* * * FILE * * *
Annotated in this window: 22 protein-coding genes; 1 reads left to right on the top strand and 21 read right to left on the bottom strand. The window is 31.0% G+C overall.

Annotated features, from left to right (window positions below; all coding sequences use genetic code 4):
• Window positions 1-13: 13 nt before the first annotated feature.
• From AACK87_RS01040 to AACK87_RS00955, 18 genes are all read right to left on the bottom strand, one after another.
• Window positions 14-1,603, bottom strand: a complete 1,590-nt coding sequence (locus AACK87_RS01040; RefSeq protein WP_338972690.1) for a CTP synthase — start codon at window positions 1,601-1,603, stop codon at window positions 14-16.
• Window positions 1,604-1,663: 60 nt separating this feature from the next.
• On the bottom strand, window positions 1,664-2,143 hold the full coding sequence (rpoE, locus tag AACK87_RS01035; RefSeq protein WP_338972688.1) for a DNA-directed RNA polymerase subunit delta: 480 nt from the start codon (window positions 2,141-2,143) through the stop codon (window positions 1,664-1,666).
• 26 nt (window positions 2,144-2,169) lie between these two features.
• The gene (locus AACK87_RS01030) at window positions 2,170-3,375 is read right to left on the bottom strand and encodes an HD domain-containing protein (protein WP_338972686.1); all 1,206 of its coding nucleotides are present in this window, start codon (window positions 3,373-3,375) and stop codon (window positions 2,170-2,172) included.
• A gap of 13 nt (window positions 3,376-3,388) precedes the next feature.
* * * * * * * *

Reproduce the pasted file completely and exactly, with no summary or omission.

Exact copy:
Annotated in this window: 22 protein-coding genes; 1 reads left to right on the top strand and 21 read right to left on the bottom strand. The window is 31.0% G+C overall.

Annotated features, from left to right (window positions below; all coding sequences use genetic code 4):
• Window positions 1-13: 13 nt before the first annotated feature.
• From AACK87_RS01040 to AACK87_RS00955, 18 genes are all read right to left on the bottom strand, one after another.
• Window positions 14-1,603, bottom strand: a complete 1,590-nt coding sequence (locus AACK87_RS01040; RefSeq protein WP_338972690.1) for a CTP synthase — start codon at window positions 1,601-1,603, stop codon at window positions 14-16.
• Window positions 1,604-1,663: 60 nt separating this feature from the next.
• On the bottom strand, window positions 1,664-2,143 hold the full coding sequence (rpoE, locus tag AACK87_RS01035; RefSeq protein WP_338972688.1) for a DNA-directed RNA polymerase subunit delta: 480 nt from the start codon (window positions 2,141-2,143) through the stop codon (window positions 1,664-1,666).
• 26 nt (window positions 2,144-2,169) lie between these two features.
• The gene (locus AACK87_RS01030) at window positions 2,170-3,375 is read right to left on the bottom strand and encodes an HD domain-containing protein (protein WP_338972686.1); all 1,206 of its coding nucleotides are present in this window, start codon (window positions 3,373-3,375) and stop codon (window positions 2,170-2,172) included.
• A gap of 13 nt (window positions 3,376-3,388) precedes the next feature.